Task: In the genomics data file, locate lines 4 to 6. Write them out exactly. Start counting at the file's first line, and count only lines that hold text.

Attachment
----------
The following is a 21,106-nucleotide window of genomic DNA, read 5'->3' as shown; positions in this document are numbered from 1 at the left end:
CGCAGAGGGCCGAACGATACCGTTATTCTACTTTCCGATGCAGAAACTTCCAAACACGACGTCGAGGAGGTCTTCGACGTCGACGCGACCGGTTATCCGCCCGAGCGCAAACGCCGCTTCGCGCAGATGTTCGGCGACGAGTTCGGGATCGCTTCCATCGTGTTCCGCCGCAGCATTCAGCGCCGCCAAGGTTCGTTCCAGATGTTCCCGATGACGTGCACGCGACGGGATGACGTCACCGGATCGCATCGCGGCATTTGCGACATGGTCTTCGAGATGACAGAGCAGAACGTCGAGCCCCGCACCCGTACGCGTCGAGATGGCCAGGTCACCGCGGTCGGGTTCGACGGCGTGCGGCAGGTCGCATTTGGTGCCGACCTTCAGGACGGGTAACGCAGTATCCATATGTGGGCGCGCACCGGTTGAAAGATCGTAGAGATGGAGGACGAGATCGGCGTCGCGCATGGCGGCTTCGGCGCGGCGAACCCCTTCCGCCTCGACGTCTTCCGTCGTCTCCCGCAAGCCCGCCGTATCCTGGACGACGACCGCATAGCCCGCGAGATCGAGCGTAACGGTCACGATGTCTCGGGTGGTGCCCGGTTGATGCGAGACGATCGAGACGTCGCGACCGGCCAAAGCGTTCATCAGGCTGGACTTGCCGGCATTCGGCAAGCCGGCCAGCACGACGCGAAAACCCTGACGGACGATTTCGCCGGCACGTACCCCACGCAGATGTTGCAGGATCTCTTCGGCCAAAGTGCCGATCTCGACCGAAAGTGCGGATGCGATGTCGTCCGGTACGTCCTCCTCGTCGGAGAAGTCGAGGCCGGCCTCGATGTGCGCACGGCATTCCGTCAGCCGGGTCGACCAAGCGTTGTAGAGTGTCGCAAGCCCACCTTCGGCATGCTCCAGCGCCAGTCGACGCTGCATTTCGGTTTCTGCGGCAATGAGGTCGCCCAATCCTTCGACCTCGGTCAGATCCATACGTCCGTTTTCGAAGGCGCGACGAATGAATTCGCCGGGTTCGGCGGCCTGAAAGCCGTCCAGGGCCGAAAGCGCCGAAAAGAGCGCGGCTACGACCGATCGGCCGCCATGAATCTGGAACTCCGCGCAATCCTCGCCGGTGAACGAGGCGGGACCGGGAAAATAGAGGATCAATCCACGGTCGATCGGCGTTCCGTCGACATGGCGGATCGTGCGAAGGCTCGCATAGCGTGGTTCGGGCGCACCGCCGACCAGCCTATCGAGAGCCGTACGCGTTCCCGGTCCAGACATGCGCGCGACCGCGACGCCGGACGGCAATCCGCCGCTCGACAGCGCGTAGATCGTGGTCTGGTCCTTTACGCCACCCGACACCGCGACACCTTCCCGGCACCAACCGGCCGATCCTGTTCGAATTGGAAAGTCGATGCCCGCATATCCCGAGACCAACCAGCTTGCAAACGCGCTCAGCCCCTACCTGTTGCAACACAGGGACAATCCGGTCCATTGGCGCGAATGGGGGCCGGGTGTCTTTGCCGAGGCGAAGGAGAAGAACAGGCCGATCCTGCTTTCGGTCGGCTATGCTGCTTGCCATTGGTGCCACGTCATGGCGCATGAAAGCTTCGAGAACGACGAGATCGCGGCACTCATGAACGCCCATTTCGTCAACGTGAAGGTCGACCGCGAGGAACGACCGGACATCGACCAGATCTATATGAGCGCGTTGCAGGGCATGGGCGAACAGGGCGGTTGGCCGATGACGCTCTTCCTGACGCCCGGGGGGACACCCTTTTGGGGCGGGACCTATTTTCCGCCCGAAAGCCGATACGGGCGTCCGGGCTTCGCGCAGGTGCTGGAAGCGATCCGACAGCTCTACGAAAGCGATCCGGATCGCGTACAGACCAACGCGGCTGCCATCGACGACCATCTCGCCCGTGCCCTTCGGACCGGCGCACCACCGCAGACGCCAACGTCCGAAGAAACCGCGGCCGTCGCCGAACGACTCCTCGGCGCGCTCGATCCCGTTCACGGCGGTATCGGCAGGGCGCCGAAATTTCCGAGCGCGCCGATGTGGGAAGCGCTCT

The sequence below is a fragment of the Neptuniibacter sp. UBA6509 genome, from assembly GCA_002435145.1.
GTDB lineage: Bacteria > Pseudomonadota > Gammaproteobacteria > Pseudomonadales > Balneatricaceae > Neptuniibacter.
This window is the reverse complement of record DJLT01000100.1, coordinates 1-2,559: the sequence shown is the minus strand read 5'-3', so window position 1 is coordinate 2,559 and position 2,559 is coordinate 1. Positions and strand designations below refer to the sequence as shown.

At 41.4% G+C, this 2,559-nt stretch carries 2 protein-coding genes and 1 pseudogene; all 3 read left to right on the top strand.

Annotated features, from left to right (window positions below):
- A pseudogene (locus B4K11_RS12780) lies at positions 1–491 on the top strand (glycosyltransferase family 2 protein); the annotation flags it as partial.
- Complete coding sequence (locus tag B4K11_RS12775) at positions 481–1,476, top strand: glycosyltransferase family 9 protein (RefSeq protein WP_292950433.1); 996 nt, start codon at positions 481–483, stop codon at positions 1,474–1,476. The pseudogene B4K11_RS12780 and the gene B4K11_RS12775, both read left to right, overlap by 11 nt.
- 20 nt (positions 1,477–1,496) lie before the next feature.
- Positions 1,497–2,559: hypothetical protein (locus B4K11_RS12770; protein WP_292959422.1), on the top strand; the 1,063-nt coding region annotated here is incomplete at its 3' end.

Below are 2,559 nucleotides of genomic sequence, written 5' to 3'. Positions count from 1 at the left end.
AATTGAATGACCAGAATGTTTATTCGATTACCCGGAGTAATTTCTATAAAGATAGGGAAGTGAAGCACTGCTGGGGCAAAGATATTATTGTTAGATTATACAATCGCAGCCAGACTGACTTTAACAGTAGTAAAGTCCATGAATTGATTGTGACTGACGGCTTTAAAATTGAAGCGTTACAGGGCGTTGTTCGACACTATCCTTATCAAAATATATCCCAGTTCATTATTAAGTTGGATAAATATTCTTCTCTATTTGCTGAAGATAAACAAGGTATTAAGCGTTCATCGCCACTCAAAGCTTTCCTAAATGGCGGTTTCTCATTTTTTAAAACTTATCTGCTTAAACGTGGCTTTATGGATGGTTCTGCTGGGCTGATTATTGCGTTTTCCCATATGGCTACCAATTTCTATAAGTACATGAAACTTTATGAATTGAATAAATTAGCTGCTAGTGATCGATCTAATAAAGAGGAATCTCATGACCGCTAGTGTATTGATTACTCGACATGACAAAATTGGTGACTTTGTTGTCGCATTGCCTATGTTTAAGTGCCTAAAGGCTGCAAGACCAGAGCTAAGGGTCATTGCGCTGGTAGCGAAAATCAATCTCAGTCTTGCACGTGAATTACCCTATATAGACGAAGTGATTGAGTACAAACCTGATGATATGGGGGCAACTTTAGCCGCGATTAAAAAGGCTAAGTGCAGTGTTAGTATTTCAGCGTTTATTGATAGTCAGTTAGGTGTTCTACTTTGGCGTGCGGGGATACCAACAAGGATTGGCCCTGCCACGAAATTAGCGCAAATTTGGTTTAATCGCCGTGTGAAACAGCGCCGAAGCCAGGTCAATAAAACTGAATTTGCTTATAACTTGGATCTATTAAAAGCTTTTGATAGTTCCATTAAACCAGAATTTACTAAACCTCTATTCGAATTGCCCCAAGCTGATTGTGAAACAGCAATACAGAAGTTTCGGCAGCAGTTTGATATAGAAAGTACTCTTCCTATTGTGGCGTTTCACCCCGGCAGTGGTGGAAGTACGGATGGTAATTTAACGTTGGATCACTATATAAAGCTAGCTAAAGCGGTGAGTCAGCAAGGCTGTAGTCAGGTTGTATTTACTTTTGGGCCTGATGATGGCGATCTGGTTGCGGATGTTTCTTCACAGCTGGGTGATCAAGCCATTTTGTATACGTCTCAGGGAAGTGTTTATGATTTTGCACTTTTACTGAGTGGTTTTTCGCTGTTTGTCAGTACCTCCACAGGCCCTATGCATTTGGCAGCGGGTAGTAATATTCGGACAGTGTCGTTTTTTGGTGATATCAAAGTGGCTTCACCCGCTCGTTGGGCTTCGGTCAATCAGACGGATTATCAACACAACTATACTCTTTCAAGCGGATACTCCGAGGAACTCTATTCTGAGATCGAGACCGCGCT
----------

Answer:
GTDB lineage: Bacteria > Pseudomonadota > Gammaproteobacteria > Pseudomonadales > Balneatricaceae > Neptuniibacter.
This window is the reverse complement of record DJLT01000100.1, coordinates 1-2,559: the sequence shown is the minus strand read 5'-3', so window position 1 is coordinate 2,559 and position 2,559 is coordinate 1. Positions and strand designations below refer to the sequence as shown.

At 41.4% G+C, this 2,559-nt stretch carries 2 protein-coding genes and 1 pseudogene; all 3 read left to right on the top strand.